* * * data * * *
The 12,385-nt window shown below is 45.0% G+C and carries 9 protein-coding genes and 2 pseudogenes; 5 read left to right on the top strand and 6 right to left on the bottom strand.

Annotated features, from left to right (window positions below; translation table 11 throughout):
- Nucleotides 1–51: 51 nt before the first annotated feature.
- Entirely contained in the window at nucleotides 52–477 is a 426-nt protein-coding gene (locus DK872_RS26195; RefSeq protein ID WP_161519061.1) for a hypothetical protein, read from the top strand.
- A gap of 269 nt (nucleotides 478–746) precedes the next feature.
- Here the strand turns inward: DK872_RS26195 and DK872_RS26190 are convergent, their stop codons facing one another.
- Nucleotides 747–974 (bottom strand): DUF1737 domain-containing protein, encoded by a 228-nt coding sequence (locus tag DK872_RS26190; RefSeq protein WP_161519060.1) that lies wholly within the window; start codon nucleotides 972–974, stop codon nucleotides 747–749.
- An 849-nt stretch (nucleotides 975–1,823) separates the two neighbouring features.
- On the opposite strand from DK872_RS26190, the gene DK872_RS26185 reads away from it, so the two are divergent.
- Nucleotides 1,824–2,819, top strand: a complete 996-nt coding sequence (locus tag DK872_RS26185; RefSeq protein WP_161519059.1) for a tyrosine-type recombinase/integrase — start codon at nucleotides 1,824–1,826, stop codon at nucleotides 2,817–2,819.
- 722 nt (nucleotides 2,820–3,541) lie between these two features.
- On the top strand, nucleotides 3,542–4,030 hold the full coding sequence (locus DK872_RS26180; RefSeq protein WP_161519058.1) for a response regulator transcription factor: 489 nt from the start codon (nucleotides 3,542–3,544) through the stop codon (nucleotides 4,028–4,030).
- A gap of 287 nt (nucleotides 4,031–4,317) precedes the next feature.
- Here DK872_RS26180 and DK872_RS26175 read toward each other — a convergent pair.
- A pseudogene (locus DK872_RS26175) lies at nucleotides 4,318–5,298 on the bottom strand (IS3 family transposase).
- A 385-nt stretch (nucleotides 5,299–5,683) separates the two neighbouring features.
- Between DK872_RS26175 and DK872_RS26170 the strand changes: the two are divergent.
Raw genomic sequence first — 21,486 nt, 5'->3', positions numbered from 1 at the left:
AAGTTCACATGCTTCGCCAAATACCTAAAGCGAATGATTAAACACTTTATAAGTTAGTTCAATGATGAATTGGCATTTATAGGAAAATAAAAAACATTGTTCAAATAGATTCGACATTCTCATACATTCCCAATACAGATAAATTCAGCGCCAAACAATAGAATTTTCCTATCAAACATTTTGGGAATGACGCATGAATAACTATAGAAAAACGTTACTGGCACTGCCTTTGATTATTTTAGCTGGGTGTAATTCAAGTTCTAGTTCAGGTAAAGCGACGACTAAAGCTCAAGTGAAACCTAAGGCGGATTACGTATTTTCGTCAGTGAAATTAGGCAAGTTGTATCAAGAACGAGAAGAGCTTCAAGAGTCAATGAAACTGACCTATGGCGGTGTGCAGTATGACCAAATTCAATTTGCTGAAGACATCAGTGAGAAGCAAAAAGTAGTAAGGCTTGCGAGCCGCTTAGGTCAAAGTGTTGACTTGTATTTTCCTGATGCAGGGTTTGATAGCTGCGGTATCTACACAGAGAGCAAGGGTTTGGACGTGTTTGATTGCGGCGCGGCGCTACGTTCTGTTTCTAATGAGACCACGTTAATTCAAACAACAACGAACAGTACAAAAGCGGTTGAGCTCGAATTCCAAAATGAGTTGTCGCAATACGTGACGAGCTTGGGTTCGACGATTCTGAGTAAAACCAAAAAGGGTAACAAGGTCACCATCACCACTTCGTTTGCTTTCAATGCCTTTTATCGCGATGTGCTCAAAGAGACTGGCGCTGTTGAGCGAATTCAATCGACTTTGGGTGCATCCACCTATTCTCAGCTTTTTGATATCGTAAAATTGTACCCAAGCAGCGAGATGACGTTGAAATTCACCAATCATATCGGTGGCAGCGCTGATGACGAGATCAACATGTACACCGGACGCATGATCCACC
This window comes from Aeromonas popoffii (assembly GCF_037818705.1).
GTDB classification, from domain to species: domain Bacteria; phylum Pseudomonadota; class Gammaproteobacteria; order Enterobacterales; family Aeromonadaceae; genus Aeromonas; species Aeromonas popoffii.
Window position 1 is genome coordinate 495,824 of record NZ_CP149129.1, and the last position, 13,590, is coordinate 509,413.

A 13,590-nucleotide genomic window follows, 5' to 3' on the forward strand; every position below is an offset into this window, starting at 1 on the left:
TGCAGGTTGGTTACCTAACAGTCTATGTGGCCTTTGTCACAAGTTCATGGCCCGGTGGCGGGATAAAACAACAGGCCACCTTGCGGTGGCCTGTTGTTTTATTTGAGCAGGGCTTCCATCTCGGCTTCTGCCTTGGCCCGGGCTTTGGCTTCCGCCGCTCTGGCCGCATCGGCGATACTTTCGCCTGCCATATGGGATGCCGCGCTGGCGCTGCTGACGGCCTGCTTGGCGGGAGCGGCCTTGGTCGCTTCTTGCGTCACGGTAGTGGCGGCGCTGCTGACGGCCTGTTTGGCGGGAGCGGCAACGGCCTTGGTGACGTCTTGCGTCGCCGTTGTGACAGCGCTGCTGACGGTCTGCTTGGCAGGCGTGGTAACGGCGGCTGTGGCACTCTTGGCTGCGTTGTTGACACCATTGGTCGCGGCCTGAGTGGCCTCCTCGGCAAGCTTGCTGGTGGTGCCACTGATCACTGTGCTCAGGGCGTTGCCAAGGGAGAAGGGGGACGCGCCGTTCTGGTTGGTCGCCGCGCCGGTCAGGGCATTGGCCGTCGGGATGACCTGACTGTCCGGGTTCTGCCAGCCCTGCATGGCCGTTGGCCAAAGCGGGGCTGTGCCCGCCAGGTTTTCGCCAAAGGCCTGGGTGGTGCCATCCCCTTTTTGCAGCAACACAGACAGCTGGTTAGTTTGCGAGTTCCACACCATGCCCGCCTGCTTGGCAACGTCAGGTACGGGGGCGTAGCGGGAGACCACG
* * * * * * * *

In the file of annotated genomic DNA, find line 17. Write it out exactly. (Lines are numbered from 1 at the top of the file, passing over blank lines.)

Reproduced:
- Between DK872_RS26175 and DK872_RS26170 the strand changes: the two are divergent.